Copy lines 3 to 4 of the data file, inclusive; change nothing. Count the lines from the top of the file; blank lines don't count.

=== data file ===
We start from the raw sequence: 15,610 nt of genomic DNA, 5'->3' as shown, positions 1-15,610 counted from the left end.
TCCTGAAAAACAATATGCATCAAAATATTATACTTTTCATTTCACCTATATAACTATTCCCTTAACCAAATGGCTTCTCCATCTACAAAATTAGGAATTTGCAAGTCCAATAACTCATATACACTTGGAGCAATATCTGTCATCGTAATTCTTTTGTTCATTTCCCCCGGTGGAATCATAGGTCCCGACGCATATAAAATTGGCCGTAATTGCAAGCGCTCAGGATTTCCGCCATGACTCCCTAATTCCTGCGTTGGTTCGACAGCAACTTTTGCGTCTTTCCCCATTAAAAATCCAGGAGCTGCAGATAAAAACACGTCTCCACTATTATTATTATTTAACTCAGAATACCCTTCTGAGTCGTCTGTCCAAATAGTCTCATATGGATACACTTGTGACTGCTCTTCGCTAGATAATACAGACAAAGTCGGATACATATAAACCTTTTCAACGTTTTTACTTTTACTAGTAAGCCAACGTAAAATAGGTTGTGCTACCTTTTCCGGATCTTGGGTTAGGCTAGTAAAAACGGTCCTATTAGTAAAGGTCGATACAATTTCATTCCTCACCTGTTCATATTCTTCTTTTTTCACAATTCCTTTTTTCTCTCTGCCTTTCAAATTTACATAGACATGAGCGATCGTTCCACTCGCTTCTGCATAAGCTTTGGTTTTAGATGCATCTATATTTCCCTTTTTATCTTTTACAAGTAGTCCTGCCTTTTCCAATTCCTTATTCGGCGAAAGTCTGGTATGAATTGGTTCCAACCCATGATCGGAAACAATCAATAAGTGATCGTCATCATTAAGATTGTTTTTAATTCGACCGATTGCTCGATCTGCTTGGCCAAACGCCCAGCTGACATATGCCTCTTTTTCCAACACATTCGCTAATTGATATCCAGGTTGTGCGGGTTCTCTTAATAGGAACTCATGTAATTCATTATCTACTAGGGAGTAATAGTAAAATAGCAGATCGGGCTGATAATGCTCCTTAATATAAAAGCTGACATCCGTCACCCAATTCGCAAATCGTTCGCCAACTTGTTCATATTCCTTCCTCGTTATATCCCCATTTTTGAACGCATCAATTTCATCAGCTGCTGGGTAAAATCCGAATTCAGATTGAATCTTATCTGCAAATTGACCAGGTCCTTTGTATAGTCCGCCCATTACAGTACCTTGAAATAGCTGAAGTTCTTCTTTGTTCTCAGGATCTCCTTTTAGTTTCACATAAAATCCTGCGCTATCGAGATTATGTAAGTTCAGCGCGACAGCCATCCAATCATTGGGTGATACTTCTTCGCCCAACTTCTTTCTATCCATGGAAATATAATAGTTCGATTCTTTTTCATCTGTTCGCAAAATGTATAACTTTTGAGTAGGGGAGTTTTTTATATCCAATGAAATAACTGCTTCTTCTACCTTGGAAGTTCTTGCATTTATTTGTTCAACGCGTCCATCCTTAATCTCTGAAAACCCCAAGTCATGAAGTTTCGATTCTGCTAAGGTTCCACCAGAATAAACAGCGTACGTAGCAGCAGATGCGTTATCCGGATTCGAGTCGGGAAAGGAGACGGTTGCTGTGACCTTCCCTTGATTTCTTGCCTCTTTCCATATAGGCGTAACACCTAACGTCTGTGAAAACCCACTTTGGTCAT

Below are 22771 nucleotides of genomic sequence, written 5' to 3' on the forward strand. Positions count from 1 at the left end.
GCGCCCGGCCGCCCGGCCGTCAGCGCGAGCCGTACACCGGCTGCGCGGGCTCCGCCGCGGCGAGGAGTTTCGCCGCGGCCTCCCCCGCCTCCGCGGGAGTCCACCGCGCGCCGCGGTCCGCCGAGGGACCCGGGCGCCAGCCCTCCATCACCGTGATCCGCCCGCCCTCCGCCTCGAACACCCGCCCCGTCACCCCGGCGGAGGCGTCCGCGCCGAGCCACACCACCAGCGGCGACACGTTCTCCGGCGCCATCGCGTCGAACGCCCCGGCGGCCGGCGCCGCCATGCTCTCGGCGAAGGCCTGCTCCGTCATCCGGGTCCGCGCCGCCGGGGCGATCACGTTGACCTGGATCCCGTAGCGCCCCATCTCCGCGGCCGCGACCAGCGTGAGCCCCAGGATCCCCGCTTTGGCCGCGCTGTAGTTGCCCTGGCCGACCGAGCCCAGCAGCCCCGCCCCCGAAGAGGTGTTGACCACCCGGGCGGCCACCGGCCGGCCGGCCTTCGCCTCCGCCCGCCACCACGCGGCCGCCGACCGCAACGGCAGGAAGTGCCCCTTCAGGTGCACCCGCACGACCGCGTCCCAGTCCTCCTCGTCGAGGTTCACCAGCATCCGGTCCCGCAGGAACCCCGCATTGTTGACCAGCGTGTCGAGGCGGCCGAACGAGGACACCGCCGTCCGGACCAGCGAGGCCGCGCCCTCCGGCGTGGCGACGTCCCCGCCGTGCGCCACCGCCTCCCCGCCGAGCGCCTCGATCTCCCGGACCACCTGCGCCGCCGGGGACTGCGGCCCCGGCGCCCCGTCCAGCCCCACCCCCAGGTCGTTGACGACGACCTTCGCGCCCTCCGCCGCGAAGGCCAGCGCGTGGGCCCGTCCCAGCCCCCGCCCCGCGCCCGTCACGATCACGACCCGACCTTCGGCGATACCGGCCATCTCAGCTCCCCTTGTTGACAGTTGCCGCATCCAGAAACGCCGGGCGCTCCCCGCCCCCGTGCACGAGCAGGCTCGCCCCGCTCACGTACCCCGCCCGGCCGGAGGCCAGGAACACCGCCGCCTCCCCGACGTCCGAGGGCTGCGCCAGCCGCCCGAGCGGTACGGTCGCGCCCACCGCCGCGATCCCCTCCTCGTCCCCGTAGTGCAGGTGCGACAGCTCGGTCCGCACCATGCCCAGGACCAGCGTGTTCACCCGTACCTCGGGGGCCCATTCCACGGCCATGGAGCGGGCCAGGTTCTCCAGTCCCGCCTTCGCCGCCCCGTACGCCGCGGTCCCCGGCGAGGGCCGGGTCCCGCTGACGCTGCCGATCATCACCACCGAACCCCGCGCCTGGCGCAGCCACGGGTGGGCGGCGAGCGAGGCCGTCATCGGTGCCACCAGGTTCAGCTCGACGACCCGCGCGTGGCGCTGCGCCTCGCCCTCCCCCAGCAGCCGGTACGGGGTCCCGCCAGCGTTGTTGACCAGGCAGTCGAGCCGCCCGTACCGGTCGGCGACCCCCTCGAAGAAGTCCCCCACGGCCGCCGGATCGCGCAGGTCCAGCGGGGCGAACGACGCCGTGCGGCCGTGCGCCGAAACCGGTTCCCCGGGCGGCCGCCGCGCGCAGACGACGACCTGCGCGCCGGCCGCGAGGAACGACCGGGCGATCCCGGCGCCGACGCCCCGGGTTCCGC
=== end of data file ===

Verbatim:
Below are 22771 nucleotides of genomic sequence, written 5' to 3' on the forward strand. Positions count from 1 at the left end.
GCGCCCGGCCGCCCGGCCGTCAGCGCGAGCCGTACACCGGCTGCGCGGGCTCCGCCGCGGCGAGGAGTTTCGCCGCGGCCTCCCCCGCCTCCGCGGGAGTCCACCGCGCGCCGCGGTCCGCCGAGGGACCCGGGCGCCAGCCCTCCATCACCGTGATCCGCCCGCCCTCCGCCTCGAACACCCGCCCCGTCACCCCGGCGGAGGCGTCCGCGCCGAGCCACACCACCAGCGGCGACACGTTCTCCGGCGCCATCGCGTCGAACGCCCCGGCGGCCGGCGCCGCCATGCTCTCGGCGAAGGCCTGCTCCGTCATCCGGGTCCGCGCCGCCGGGGCGATCACGTTGACCTGGATCCCGTAGCGCCCCATCTCCGCGGCCGCGACCAGCGTGAGCCCCAGGATCCCCGCTTTGGCCGCGCTGTAGTTGCCCTGGCCGACCGAGCCCAGCAGCCCCGCCCCCGAAGAGGTGTTGACCACCCGGGCGGCCACCGGCCGGCCGGCCTTCGCCTCCGCCCGCCACCACGCGGCCGCCGACCGCAACGGCAGGAAGTGCCCCTTCAGGTGCACCCGCACGACCGCGTCCCAGTCCTCCTCGTCGAGGTTCACCAGCATCCGGTCCCGCAGGAACCCCGCATTGTTGACCAGCGTGTCGAGGCGGCCGAACGAGGACACCGCCGTCCGGACCAGCGAGGCCGCGCCCTCCGGCGTGGCGACGTCCCCGCCGTGCGCCACCGCCTCCCCGCCGAGCGCCTCGATCTCCCGGACCACCTGCGCCGCCGGGGACTGCGGCCCCGGCGCCCCGTCCAGCCCCACCCCCAGGTCGTTGACGACGACCTTCGCGCCCTCCGCCGCGAAGGCCAGCGCGTGGGCCCGTCCCAGCCCCCGCCCCGCGCCCGTCACGATCACGACCCGACCTTCGGCGATACCGGCCATCTCAGCTCCCCTTGTTGACAGTTGCCGCATCCAGAAACGCCGGGCGCTCCCCGCCCCCGTGCACGAGCAGGCTCGCCCCGCTCACGTACCCCGCCCGGCCGGAGGCCAGGAACACCGCCGCCTCCCCGACGTCCGAGGGCTGCGCCAGCCGCCCGAGCGGTACGGTCGCGCCCACCGCCGCGATCCCCTCCTCGTCCCCGTAGTGCAGGTGCGACAGCTCGGTCCGCACCATGCCCAGGACCAGCGTGTTCACCCGTACCTCGGGGGCCCATTCCACGGCCATGGAGCGGGCCAGGTTCTCCAGTCCCGCCTTCGCCGCCCCGTACGCCGCGGTCCCCGGCGAGGGCCGGGTCCCGCTGACGCTGCCGATCATCACCACCGAACCCCGCGCCTGGCGCAGCCACGGGTGGGCGGCGAGCGAGGCCGTCATCGGTGCCACCAGGTTCAGCTCGACGACCCGCGCGTGGCGCTGCGCCTCGCCCTCCCCCAGCAGCCGGTACGGGGTCCCGCCAGCGTTGTTGACCAGGCAGTCGAGCCGCCCGTACCGGTCGGCGACCCCCTCGAAGAAGTCCCCCACGGCCGCCGGATCGCGCAGGTCCAGCGGGGCGAACGACGCCGTGCGGCCGTGCGCCGAAACCGGTTCCCCGGGCGGCCGCCGCGCGCAGACGACGACCTGCGCGCCGGCCGCGAGGAACGACCGGGCGATCCCGGCGCCGACGCCCCGGGTTCCGC